Commenting on Conservative justice spokesperson John Lamont's concern that the west of Scotland school system contributes to the "conditioning of sectarian attitudes", and the responses to his remarks, Simon Barrow, co-director of the religion and society thinktank Ekklesia, said:
"This war of words indicates that we need a more rational debate about the short- and long-term impact of religious selection and segregation in schooling in Scotland, as in other parts of Britain and Ireland.
"There is well-researched evidence in the UK, including the Cantle Report, which suggests that separating or selecting pupils on the basis of religion can contribute towards lack of cohesion, lack of real contact between children from different communities, and in some cases the kind of lack of empathy or antipathy that contributes towards direct conflict.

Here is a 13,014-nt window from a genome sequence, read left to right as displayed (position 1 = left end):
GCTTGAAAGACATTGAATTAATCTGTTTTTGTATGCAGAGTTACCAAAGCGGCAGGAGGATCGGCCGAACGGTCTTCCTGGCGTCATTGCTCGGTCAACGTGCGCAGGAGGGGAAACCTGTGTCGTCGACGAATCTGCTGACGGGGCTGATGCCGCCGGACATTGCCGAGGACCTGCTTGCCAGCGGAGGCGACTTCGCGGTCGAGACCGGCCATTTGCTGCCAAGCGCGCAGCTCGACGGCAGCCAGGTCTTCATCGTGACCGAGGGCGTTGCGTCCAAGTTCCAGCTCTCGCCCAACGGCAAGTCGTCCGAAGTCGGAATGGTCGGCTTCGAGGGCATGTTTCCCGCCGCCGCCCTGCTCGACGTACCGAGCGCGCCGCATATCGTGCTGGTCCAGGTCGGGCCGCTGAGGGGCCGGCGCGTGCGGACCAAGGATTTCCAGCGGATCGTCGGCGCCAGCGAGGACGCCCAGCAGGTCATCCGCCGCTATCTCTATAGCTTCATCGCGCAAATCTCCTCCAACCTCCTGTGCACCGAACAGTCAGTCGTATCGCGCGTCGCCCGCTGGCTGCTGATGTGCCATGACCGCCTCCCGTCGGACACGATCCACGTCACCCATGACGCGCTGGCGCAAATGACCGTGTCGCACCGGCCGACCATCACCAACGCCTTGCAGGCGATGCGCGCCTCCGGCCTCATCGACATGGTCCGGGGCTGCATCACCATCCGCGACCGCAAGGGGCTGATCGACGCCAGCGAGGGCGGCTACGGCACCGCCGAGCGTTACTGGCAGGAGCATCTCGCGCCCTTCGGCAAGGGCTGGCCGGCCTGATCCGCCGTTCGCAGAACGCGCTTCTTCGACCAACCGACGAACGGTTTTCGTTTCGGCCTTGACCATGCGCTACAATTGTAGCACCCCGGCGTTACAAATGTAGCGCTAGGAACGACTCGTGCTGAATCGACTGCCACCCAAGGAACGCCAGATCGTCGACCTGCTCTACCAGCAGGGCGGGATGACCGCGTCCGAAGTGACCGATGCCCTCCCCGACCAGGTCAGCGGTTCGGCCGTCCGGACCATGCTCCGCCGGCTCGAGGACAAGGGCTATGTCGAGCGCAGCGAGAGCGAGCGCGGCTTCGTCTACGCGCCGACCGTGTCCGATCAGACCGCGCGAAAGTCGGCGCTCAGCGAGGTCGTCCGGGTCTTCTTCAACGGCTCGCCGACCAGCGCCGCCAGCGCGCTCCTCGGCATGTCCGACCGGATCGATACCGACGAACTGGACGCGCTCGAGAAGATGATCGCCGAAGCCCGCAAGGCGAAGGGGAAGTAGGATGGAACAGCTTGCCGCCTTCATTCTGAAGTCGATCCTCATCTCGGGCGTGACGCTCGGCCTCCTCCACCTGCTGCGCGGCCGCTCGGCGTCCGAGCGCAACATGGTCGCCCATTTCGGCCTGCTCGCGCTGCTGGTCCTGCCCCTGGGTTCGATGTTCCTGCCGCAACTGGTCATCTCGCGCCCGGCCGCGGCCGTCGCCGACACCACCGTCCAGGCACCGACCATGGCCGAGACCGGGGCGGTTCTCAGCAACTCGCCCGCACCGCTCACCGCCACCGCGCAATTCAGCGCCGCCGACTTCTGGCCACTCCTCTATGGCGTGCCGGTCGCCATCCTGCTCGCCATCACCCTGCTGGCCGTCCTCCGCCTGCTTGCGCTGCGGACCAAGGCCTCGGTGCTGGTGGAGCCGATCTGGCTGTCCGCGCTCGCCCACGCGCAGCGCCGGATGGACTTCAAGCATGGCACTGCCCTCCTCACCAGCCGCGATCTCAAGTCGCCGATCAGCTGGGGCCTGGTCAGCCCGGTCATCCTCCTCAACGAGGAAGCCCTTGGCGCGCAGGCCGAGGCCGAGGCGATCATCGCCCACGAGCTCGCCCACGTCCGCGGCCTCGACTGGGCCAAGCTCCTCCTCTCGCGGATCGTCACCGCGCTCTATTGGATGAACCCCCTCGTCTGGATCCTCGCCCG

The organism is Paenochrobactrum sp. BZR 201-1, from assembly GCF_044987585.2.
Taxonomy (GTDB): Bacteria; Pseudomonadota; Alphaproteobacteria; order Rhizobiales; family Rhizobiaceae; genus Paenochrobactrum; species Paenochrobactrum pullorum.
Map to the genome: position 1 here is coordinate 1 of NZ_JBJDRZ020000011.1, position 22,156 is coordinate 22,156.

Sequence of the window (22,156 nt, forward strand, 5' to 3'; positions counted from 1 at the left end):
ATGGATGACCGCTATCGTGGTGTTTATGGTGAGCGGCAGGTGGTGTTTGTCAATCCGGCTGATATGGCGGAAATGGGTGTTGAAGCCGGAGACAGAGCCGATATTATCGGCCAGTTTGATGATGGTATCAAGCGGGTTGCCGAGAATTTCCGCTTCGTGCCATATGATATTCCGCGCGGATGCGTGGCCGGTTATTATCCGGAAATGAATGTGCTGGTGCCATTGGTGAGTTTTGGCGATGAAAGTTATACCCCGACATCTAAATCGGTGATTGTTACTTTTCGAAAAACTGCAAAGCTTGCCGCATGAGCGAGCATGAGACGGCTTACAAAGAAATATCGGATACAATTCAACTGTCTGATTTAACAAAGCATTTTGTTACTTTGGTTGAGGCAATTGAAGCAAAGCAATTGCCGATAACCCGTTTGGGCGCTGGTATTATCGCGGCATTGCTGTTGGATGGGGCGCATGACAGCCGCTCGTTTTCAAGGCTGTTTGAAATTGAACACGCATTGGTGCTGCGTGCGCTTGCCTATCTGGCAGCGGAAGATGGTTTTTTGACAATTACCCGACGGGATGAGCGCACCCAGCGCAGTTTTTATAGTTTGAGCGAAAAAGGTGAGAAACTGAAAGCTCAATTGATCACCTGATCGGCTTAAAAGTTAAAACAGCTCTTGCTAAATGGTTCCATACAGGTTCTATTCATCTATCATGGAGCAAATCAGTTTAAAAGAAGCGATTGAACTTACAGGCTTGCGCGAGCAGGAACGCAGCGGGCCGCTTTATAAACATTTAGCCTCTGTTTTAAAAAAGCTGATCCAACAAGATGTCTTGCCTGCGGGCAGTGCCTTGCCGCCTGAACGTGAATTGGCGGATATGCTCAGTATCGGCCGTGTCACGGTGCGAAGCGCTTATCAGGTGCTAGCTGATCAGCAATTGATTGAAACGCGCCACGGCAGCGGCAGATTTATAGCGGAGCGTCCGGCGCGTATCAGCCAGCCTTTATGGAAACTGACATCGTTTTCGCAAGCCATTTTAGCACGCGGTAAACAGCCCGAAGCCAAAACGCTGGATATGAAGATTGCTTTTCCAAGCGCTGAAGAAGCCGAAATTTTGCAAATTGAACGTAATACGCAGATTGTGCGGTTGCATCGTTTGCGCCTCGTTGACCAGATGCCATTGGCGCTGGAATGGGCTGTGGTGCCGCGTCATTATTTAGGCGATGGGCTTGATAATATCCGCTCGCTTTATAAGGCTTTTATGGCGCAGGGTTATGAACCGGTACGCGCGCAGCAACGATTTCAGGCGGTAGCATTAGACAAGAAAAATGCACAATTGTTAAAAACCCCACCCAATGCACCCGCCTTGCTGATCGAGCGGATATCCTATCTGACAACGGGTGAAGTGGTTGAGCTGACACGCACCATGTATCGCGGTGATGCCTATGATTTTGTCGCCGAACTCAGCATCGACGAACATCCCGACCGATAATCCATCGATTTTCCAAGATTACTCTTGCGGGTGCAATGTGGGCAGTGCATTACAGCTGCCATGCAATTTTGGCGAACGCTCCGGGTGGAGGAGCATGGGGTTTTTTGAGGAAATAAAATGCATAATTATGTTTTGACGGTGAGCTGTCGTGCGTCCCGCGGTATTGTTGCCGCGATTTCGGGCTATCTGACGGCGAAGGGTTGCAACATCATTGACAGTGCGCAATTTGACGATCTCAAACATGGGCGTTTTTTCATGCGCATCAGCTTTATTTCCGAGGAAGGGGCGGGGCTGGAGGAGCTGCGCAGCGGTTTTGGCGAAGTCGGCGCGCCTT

"This is a legitimate concern to raise in Scotland too, and a debate about the kind of state-supported schooling needed to break down sectarian attitudes should not be turned into a 'taboo' by accusatory denunciations directed towards anyone who suggests there is an issue here.
"The Conservative justice spokesperson may or may not have used what others would regard as judicious language in parts of his speech - but his preparedness to name a difficult issue openly is surely courageous and necessary.
"If Mr Lamont's critics believe that there is insufficient verified evidence on the issue of the relation between religiously segregated schooling and lack of community cohesion or sectarian attitudes, then that suggests the need for more research, not a silencing of the concern."
Ekklesia is a founding member of the Accord Coalition, which works for the reform of faith schools to ensure full equality and inclusion, and for an end to religious selection and discrimination in all publicly funded schools.